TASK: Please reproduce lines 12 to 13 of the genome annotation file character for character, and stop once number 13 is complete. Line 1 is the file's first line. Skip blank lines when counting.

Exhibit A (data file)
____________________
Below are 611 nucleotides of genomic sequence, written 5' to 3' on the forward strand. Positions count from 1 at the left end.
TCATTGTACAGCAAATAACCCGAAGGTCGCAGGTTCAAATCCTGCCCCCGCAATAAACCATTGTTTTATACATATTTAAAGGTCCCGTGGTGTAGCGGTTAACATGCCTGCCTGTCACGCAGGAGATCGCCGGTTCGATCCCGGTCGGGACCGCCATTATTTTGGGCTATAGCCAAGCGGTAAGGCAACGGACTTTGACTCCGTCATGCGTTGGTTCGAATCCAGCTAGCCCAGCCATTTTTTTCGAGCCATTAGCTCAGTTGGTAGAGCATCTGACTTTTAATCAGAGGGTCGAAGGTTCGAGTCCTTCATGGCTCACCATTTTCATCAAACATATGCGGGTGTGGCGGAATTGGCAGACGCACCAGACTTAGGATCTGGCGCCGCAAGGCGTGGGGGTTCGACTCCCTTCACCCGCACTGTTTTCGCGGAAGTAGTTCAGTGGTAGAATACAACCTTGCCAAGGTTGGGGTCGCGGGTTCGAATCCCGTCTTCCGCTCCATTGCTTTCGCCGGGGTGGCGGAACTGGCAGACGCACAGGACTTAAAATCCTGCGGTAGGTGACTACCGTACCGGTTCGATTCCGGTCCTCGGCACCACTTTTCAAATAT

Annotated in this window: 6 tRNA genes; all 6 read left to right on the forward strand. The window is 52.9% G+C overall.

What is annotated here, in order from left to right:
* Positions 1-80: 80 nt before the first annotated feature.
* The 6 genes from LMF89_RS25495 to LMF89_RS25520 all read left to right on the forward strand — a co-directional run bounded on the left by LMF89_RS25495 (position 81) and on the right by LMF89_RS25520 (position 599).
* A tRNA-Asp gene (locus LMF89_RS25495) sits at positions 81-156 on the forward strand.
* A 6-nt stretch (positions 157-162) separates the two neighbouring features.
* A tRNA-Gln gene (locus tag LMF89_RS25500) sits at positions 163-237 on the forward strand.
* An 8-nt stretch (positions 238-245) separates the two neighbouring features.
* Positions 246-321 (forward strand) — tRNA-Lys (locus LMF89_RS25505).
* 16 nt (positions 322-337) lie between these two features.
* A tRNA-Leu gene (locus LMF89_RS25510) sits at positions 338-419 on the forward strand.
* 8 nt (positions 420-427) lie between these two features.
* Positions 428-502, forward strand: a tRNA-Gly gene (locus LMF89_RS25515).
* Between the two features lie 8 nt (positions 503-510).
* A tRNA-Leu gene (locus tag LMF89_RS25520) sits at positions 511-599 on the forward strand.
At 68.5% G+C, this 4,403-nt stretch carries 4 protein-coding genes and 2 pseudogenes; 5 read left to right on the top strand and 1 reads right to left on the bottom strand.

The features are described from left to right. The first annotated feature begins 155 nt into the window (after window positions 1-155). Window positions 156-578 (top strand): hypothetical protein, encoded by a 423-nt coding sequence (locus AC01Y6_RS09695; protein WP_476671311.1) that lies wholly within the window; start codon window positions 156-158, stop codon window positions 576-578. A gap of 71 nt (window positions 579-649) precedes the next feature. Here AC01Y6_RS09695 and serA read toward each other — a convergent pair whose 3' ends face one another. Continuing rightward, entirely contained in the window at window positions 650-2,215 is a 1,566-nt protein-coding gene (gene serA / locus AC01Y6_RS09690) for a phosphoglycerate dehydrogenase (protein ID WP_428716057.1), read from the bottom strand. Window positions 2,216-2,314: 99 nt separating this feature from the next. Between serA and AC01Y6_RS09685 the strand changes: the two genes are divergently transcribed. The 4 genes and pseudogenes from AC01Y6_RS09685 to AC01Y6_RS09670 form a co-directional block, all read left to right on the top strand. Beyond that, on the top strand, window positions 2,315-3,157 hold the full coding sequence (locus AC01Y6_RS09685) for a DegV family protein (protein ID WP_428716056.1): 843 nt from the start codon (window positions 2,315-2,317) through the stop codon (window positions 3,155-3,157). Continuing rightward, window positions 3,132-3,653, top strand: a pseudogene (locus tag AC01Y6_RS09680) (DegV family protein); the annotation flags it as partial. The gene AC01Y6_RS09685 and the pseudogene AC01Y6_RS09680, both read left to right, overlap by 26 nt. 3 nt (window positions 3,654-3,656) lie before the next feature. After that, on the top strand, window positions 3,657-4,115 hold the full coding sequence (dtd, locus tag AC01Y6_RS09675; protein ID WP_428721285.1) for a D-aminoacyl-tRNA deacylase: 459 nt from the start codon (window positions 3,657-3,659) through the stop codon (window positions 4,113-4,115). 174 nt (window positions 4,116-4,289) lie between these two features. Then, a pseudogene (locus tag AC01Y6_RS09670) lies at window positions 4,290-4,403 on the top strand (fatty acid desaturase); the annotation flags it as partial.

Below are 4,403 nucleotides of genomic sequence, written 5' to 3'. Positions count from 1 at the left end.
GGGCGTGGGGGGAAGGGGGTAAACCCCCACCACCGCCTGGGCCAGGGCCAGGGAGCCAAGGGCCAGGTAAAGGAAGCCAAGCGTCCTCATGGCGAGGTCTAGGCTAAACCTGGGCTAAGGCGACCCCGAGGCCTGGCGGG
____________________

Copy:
* 16 nt (positions 322-337) lie between these two features.
* A tRNA-Leu gene (locus LMF89_RS25510) sits at positions 338-419 on the forward strand.